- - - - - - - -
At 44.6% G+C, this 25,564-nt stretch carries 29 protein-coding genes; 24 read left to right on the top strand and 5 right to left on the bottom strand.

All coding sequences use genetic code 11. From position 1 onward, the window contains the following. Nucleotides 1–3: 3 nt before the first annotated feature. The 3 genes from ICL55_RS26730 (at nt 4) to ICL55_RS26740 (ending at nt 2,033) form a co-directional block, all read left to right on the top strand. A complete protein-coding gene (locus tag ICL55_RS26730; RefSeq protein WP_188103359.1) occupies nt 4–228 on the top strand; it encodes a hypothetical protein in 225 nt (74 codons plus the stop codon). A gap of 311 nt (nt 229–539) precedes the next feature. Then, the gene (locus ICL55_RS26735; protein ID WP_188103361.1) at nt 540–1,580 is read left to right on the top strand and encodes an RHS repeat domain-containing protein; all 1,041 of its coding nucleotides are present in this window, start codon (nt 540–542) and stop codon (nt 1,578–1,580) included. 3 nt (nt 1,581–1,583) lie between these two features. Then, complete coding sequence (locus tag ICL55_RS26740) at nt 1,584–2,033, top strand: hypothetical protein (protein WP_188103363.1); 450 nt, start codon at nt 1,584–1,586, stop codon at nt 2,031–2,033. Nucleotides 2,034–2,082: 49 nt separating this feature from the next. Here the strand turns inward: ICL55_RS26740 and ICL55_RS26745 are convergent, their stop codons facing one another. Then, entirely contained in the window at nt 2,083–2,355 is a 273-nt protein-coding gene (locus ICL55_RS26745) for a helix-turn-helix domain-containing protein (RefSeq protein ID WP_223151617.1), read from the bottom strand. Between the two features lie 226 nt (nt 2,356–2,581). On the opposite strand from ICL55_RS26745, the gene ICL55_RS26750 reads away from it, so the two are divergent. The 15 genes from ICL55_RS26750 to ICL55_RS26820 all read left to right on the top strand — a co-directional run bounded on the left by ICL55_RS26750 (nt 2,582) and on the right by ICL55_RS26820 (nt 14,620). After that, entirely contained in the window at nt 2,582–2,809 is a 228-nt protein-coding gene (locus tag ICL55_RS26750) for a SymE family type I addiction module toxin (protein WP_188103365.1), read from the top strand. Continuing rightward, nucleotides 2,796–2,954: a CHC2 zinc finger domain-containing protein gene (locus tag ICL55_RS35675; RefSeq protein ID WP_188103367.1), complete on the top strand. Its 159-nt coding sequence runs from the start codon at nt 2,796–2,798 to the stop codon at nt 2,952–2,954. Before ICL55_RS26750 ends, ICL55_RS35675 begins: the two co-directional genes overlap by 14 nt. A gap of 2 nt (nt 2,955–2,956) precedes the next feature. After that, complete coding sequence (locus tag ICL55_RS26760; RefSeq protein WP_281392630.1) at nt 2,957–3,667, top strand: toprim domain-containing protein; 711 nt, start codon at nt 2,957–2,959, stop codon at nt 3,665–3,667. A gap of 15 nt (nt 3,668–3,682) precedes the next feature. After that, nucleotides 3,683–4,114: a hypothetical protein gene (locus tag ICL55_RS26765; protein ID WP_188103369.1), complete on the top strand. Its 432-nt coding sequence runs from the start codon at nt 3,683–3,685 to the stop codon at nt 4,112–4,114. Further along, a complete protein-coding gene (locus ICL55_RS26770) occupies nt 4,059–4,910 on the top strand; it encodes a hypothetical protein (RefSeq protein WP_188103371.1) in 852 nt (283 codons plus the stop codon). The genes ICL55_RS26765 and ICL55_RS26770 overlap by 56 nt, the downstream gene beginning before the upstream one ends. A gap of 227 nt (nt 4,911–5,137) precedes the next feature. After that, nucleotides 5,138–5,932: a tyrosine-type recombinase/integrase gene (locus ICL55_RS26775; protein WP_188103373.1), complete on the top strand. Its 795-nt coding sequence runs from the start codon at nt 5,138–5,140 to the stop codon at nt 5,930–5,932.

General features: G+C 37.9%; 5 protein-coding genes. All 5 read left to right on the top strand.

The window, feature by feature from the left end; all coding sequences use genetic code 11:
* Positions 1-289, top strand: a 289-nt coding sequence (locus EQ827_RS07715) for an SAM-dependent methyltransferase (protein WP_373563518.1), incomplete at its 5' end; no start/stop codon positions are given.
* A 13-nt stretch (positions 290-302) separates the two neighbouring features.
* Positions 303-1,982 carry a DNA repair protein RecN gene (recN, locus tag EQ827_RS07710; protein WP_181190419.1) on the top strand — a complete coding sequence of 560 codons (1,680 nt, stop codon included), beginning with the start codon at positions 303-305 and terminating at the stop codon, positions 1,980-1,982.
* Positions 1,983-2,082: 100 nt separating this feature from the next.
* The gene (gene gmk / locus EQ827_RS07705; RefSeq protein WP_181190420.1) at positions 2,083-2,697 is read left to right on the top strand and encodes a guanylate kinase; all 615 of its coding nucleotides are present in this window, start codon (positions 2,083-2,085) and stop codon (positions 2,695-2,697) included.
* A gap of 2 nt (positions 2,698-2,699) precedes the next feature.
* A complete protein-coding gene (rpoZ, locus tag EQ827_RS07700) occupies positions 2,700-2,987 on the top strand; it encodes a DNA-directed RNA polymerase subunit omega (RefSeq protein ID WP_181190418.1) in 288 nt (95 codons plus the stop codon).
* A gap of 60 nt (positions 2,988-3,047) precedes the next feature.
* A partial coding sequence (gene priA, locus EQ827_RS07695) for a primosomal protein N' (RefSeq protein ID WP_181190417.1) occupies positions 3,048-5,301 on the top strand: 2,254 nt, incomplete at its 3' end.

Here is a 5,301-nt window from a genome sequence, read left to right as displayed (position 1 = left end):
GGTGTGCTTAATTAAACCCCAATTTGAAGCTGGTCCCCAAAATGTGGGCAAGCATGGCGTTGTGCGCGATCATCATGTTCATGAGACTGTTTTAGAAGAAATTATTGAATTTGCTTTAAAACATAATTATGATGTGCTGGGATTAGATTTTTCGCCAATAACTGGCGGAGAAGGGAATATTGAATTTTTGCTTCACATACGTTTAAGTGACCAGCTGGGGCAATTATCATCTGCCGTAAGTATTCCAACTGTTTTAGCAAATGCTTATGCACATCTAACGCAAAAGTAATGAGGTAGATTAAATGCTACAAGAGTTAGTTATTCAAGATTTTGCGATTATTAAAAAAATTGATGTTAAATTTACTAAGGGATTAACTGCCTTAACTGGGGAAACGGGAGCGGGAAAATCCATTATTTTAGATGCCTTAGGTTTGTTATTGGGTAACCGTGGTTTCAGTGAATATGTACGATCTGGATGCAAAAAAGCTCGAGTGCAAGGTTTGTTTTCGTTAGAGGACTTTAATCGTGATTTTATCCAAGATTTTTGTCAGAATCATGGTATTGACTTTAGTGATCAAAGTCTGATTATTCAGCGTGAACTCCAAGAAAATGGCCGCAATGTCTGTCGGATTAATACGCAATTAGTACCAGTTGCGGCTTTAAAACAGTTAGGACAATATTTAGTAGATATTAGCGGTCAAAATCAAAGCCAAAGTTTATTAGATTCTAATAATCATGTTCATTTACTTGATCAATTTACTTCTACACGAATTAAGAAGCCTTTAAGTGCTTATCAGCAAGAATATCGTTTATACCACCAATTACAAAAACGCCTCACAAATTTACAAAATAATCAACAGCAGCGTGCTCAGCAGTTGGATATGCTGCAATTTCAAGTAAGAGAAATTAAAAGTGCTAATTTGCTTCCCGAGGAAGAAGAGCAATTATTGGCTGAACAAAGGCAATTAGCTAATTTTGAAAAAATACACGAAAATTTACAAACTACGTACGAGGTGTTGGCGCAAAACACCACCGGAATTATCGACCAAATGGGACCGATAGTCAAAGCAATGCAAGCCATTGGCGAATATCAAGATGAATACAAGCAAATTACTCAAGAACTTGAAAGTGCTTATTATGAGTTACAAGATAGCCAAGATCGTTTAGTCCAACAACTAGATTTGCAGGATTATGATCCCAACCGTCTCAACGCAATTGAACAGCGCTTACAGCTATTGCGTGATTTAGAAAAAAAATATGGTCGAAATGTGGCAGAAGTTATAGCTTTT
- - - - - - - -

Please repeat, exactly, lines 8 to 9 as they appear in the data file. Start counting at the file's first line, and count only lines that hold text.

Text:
* Positions 1,983-2,082: 100 nt separating this feature from the next.
* The gene (gene gmk / locus EQ827_RS07705; RefSeq protein WP_181190420.1) at positions 2,083-2,697 is read left to right on the top strand and encodes a guanylate kinase; all 615 of its coding nucleotides are present in this window, start codon (positions 2,083-2,085) and stop codon (positions 2,695-2,697) included.